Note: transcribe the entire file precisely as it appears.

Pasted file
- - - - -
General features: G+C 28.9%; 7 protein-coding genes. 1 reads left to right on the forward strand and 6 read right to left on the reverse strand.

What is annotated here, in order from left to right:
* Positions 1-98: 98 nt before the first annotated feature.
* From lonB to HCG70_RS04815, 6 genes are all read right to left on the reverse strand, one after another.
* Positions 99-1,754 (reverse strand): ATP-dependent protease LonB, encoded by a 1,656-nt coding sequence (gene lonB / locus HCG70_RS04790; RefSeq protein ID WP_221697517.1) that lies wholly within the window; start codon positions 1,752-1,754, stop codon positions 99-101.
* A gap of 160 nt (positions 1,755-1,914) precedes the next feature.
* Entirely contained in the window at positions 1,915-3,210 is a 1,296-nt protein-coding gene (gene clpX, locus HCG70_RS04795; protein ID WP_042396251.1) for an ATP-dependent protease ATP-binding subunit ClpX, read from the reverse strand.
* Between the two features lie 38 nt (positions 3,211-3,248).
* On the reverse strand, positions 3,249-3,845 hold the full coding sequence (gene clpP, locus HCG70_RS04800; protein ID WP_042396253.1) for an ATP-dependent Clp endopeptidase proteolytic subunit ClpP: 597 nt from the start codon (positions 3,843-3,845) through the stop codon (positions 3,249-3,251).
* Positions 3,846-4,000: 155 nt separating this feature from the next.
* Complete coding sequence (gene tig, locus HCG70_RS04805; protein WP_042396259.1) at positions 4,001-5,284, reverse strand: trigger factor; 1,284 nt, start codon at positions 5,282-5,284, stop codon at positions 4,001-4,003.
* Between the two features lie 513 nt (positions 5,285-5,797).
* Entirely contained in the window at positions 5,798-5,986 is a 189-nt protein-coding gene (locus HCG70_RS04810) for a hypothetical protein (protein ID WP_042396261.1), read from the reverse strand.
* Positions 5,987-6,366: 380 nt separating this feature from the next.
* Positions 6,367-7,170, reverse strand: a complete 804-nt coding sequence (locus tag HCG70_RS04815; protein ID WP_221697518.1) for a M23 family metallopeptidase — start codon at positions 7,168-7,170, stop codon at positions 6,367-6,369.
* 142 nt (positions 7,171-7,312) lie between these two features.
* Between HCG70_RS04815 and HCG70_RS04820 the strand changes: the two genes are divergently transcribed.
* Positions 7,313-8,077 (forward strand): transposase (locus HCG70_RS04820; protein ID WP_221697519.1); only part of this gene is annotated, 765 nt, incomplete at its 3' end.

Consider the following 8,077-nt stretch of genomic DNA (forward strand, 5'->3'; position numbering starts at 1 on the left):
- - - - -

General features: G+C 28.9%; 7 protein-coding genes. 1 reads left to right on the forward strand and 6 read right to left on the reverse strand.

What is annotated here, in order from left to right:
* Positions 1-98: 98 nt before the first annotated feature.
* From lonB to HCG70_RS04815, 6 genes are all read right to left on the reverse strand, one after another.
* Positions 99-1,754 (reverse strand): ATP-dependent protease LonB, encoded by a 1,656-nt coding sequence (gene lonB / locus HCG70_RS04790; RefSeq protein ID WP_221697517.1) that lies wholly within the window; start codon positions 1,752-1,754, stop codon positions 99-101.
* A gap of 160 nt (positions 1,755-1,914) precedes the next feature.
* Entirely contained in the window at positions 1,915-3,210 is a 1,296-nt protein-coding gene (gene clpX, locus HCG70_RS04795; protein ID WP_042396251.1) for an ATP-dependent protease ATP-binding subunit ClpX, read from the reverse strand.
* Between the two features lie 38 nt (positions 3,211-3,248).
* On the reverse strand, positions 3,249-3,845 hold the full coding sequence (gene clpP, locus HCG70_RS04800; protein ID WP_042396253.1) for an ATP-dependent Clp endopeptidase proteolytic subunit ClpP: 597 nt from the start codon (positions 3,843-3,845) through the stop codon (positions 3,249-3,251).
* Positions 3,846-4,000: 155 nt separating this feature from the next.
* Complete coding sequence (gene tig, locus HCG70_RS04805; protein WP_042396259.1) at positions 4,001-5,284, reverse strand: trigger factor; 1,284 nt, start codon at positions 5,282-5,284, stop codon at positions 4,001-4,003.
* Between the two features lie 513 nt (positions 5,285-5,797).
* Entirely contained in the window at positions 5,798-5,986 is a 189-nt protein-coding gene (locus HCG70_RS04810) for a hypothetical protein (protein ID WP_042396261.1), read from the reverse strand.
* Positions 5,987-6,366: 380 nt separating this feature from the next.
* Positions 6,367-7,170, reverse strand: a complete 804-nt coding sequence (locus tag HCG70_RS04815; protein ID WP_221697518.1) for a M23 family metallopeptidase — start codon at positions 7,168-7,170, stop codon at positions 6,367-6,369.
* 142 nt (positions 7,171-7,312) lie between these two features.
* Between HCG70_RS04815 and HCG70_RS04820 the strand changes: the two genes are divergently transcribed.
* Positions 7,313-8,077 (forward strand): transposase (locus HCG70_RS04820; protein ID WP_221697519.1); only part of this gene is annotated, 765 nt, incomplete at its 3' end.

Consider the following 8,077-nt stretch of genomic DNA (forward strand, 5'->3'; position numbering starts at 1 on the left):